Beyond a simple functional solution, the architecture also plays an important symbolic role by enhancing the value of the building’s contents, its program and the people working there.
Bordered on one side by a railway embankment and on the other the Place de l’Insurrection, the Institut des Arts Culinaires et de l’Hôtellerie (INHAC, National Institute of the Culinary Arts and Hospitality) is a symbolic marker at the entrance to the town of Saint-Gratien.
The project is almost circular in shape, winding around a patio opening onto the schoolyard on the first floor.
This open area sees most of the foot traffic and gives access to all the classrooms. On the Place de l’Insurrection the building is chamfered with a cut side where a series of attractive window fronts appear. Their scale seems to indicate the presence of specific rooms, i.e. kitchens, the restaurant, the lecture hall. The composition is finished by other bay windows, hollows, protuberances and edges. The side volumes are broken up by sometimes aligned, sometimes off-set strips; it is clad in stainless steel with vertical folds that play with the light and its reflections.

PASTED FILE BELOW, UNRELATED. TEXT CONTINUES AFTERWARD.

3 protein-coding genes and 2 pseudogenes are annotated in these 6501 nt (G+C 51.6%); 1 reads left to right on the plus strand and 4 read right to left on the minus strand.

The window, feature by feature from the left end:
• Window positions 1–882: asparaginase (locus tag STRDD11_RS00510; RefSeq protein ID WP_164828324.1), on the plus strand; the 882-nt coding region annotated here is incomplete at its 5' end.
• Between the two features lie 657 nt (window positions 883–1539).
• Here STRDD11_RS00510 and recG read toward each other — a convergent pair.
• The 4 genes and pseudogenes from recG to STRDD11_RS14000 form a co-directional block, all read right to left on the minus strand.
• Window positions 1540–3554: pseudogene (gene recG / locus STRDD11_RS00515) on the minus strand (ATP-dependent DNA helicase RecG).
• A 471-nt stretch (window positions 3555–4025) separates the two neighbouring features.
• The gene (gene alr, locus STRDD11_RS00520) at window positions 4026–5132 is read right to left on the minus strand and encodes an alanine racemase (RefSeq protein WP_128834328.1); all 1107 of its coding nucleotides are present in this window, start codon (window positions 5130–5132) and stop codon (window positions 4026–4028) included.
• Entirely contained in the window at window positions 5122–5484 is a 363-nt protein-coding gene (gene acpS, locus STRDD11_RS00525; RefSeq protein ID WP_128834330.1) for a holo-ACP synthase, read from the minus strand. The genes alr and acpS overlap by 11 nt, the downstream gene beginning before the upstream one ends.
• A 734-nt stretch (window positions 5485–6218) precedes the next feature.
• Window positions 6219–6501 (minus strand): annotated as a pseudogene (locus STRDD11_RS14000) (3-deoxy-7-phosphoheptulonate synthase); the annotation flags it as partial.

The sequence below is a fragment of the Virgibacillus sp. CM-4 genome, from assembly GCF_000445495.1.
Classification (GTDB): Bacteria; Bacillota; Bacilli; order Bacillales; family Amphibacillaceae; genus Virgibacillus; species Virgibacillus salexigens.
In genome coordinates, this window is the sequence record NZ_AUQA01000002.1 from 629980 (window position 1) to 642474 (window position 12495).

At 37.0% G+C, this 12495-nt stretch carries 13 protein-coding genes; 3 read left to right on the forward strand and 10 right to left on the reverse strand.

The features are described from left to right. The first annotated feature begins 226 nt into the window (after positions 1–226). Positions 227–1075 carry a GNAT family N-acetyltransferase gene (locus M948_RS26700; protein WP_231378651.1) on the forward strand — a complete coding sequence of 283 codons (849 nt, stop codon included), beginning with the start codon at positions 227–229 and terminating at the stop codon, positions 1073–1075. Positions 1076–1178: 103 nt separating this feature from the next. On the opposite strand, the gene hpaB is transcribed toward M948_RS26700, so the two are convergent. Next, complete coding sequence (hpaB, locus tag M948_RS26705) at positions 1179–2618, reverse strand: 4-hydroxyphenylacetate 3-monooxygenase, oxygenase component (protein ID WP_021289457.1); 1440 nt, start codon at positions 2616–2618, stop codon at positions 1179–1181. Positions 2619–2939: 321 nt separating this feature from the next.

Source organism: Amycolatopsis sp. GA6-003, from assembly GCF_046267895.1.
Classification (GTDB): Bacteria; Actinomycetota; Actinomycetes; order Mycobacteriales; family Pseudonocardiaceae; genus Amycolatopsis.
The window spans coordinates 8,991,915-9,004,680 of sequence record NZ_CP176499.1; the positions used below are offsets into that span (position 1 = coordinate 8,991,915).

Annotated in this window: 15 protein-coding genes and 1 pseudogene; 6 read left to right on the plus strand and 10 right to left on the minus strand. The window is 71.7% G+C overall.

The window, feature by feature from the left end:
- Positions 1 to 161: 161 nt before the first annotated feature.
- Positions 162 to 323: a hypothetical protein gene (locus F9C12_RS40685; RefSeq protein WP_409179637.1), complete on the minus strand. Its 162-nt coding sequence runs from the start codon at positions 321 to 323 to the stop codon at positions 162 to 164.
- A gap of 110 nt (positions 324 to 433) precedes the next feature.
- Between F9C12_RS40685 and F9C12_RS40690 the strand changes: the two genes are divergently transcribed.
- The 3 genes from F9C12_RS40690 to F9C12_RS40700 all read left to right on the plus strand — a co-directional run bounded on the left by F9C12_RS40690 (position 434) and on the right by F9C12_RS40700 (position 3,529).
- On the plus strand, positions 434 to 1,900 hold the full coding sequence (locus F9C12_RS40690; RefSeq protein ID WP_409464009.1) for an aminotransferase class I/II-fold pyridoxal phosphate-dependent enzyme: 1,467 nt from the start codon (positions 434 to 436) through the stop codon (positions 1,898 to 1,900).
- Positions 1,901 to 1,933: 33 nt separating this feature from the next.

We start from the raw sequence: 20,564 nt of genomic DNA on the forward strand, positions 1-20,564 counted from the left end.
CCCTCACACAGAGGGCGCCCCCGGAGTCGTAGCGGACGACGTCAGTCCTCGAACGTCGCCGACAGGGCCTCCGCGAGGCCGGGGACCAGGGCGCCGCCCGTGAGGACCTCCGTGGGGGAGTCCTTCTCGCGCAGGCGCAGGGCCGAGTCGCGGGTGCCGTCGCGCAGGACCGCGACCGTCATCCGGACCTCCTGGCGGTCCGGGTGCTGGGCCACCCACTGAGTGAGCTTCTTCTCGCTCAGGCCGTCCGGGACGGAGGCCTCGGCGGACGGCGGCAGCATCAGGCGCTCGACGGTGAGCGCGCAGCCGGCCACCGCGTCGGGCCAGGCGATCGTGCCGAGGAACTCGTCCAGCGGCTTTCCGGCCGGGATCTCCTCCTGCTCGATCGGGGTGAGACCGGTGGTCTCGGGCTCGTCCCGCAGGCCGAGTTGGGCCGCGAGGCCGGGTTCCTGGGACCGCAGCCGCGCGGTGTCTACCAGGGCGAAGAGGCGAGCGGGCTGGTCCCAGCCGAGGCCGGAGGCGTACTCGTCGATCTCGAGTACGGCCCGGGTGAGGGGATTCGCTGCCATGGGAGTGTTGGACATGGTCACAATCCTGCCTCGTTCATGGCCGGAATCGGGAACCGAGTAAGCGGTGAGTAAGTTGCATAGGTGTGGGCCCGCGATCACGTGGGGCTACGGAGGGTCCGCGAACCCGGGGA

The building is made very sensitive and very reactive to the light variations because of its multiple facets, its edges and its overlapping metal clapboards, going from reds to blues depending on the time of day and the season. The windows with hidden handles and bare on the outside, as if cut with a box cutter, are flush to the wall, which reinforces the effect of purity and a dematerialization of the walls’ thickness.
Vocational education deserves such added value. The plastic research done for the INHAC contributes to it.
Photographie : Sergio Grazia